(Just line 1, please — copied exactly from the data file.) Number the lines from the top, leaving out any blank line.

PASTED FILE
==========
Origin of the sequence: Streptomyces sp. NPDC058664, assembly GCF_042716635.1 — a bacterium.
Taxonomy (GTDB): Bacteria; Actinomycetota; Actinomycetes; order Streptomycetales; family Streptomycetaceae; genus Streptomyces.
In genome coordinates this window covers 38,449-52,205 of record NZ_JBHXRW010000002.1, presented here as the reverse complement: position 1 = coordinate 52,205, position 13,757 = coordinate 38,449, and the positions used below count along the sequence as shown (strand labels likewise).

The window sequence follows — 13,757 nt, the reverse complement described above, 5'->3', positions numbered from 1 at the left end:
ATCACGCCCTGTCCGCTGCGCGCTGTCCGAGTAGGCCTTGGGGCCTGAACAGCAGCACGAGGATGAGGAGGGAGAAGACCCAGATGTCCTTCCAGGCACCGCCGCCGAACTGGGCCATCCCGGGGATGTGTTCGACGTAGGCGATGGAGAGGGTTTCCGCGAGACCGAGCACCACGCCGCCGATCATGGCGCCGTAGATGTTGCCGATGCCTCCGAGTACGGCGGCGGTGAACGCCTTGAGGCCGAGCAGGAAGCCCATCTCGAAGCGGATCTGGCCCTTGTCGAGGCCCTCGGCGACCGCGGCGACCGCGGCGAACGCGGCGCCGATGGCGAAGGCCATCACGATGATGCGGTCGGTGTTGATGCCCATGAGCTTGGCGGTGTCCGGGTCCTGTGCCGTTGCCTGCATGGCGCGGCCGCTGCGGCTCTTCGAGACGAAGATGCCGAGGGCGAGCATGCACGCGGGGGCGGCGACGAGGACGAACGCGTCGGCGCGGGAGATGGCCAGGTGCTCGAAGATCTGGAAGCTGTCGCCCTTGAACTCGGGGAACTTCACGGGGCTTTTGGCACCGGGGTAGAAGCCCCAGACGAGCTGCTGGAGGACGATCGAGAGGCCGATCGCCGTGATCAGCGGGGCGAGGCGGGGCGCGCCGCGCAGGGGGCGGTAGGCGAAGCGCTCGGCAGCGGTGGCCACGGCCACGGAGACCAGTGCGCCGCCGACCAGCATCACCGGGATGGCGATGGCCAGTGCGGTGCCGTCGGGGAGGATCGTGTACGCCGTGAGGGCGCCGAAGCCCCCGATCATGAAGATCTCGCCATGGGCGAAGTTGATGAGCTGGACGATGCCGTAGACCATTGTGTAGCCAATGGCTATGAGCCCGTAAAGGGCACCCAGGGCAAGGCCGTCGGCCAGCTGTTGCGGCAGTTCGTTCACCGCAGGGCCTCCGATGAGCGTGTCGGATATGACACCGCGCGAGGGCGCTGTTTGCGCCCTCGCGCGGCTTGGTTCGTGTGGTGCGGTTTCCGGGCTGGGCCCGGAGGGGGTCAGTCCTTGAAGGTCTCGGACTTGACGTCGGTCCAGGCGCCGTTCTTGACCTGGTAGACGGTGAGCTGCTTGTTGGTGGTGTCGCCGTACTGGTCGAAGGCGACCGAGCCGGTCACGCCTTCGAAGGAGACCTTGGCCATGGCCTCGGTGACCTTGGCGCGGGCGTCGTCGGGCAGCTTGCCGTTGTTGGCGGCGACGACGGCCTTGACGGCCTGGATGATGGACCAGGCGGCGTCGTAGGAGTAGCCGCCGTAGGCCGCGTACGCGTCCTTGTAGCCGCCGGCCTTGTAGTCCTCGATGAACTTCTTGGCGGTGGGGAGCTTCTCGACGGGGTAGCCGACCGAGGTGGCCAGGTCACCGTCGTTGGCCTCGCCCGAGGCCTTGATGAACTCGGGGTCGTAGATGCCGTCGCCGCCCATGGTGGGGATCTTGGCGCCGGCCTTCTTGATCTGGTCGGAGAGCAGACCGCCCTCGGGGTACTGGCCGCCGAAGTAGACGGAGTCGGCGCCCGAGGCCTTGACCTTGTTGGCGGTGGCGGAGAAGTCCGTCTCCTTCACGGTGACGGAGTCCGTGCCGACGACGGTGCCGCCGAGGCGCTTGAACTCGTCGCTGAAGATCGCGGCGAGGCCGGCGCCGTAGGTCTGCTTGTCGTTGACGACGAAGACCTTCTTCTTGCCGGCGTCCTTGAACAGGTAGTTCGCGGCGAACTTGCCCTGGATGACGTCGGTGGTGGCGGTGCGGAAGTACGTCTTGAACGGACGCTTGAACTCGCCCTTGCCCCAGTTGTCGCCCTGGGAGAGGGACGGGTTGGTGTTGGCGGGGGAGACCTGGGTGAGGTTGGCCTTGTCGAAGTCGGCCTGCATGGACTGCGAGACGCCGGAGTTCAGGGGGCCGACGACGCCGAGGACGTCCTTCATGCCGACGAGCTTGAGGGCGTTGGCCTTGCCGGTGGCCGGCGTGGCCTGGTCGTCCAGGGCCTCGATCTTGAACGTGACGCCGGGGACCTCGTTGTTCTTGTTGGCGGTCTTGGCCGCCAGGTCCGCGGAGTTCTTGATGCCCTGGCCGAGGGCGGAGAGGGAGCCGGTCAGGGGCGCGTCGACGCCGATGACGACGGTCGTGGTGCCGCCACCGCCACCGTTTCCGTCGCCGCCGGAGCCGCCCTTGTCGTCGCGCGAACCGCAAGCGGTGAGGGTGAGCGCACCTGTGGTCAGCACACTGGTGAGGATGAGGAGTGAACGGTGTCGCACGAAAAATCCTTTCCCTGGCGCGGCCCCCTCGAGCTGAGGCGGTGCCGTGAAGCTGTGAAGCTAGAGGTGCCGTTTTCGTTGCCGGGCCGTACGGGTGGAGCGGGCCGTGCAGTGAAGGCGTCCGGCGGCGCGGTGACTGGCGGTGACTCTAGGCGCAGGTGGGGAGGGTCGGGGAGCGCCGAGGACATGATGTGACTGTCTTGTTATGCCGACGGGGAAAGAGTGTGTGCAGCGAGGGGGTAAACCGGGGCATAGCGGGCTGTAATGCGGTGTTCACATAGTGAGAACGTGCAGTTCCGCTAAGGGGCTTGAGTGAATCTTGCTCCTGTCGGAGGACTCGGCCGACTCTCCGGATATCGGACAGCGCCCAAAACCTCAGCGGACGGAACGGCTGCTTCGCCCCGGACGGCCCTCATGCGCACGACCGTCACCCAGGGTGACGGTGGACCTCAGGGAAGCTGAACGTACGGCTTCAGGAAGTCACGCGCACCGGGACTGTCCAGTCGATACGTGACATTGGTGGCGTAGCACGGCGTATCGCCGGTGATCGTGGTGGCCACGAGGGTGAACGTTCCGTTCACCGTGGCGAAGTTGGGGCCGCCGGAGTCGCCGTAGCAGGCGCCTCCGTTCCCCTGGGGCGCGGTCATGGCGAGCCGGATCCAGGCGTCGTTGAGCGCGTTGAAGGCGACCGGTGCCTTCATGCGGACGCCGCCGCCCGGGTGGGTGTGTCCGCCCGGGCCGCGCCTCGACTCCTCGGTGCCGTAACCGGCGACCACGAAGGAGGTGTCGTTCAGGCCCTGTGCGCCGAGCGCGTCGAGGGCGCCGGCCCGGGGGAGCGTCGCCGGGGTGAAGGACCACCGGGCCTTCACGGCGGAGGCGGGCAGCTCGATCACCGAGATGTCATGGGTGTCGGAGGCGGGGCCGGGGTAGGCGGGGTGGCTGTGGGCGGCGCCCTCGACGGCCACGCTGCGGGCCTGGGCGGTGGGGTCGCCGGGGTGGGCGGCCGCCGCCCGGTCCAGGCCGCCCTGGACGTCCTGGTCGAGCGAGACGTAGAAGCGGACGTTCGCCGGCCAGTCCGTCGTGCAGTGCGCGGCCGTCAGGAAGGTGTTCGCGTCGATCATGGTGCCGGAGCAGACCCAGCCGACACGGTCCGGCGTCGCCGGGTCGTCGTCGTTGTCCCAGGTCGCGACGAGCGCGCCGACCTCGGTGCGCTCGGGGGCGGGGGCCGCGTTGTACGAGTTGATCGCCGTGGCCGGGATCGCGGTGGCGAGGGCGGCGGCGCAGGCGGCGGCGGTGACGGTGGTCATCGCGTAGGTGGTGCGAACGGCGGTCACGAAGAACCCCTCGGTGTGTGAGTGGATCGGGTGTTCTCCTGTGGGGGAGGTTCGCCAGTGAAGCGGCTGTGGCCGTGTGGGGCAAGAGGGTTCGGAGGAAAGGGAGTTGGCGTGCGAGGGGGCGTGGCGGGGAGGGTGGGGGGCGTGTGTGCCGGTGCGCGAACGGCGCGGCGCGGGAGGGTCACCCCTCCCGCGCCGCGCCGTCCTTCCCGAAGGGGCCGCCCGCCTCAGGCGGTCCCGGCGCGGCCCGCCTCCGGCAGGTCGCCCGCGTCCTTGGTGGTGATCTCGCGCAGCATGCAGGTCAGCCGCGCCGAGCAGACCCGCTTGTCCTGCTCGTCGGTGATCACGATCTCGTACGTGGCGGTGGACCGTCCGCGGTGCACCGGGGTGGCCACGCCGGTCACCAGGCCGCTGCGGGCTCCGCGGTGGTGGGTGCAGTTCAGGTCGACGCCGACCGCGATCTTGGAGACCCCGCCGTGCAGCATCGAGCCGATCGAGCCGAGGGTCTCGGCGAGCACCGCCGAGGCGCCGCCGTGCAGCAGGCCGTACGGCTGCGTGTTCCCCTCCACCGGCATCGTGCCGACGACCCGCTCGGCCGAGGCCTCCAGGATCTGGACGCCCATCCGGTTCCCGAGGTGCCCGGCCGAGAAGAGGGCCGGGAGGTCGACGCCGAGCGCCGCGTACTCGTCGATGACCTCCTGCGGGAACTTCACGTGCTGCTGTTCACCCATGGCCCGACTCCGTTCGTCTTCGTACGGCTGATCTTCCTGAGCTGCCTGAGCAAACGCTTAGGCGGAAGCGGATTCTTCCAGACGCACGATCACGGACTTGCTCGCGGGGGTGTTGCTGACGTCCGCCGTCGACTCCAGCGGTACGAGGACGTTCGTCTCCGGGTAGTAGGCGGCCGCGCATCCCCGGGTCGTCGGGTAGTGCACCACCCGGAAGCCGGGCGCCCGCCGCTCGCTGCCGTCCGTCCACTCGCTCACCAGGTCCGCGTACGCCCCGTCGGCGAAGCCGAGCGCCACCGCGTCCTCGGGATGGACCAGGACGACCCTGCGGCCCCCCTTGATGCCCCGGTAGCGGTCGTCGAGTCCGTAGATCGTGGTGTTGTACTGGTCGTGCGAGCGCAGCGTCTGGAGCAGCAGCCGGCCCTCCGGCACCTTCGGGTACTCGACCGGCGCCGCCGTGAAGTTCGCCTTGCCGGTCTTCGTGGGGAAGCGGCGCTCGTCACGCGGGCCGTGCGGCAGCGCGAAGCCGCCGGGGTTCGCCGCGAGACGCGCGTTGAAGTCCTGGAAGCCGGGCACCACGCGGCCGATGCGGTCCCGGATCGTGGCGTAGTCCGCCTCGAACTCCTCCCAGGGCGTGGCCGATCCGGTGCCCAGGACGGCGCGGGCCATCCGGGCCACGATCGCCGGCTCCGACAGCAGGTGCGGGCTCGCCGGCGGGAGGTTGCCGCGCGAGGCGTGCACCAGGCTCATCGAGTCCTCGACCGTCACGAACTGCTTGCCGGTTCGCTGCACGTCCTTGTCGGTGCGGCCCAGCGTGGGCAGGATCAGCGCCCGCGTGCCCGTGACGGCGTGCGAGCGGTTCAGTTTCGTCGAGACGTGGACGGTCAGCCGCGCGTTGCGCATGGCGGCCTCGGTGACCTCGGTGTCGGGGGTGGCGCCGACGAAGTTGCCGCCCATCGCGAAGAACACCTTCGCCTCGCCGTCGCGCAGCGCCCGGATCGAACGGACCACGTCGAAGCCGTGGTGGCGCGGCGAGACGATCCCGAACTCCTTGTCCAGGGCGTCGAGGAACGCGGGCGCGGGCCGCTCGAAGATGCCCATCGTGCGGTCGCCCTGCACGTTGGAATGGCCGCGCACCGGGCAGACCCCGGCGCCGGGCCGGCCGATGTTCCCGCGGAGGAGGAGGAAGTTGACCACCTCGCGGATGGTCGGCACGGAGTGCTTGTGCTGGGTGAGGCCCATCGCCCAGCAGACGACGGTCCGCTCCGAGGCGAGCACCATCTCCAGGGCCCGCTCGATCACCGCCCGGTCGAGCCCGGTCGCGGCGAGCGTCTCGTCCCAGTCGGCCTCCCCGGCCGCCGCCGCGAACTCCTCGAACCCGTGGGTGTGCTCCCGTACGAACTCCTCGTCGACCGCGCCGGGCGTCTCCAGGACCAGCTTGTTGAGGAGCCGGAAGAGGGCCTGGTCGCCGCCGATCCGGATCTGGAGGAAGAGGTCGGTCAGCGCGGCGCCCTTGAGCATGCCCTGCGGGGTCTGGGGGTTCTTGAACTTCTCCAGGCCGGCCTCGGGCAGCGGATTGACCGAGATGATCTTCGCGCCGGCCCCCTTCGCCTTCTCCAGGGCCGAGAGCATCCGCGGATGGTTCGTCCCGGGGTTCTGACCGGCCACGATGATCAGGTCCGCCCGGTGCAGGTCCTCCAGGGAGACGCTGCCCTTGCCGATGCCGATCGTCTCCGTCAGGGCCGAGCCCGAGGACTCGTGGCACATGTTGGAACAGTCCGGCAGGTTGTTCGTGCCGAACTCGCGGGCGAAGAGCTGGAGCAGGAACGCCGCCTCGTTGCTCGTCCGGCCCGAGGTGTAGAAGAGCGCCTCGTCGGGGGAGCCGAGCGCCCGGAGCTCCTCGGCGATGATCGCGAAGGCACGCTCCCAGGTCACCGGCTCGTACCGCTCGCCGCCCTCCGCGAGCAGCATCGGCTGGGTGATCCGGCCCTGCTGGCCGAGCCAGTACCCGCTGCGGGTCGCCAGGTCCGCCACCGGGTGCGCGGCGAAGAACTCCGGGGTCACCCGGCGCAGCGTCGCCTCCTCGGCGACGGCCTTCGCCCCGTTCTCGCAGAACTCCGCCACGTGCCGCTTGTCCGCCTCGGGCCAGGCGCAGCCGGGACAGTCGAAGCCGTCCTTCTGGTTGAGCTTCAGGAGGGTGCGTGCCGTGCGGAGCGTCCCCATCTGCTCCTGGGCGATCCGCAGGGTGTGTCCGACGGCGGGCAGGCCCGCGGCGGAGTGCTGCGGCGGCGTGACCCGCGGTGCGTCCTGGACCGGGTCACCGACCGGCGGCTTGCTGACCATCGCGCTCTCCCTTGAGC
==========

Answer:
Origin of the sequence: Streptomyces sp. NPDC058664, assembly GCF_042716635.1 — a bacterium.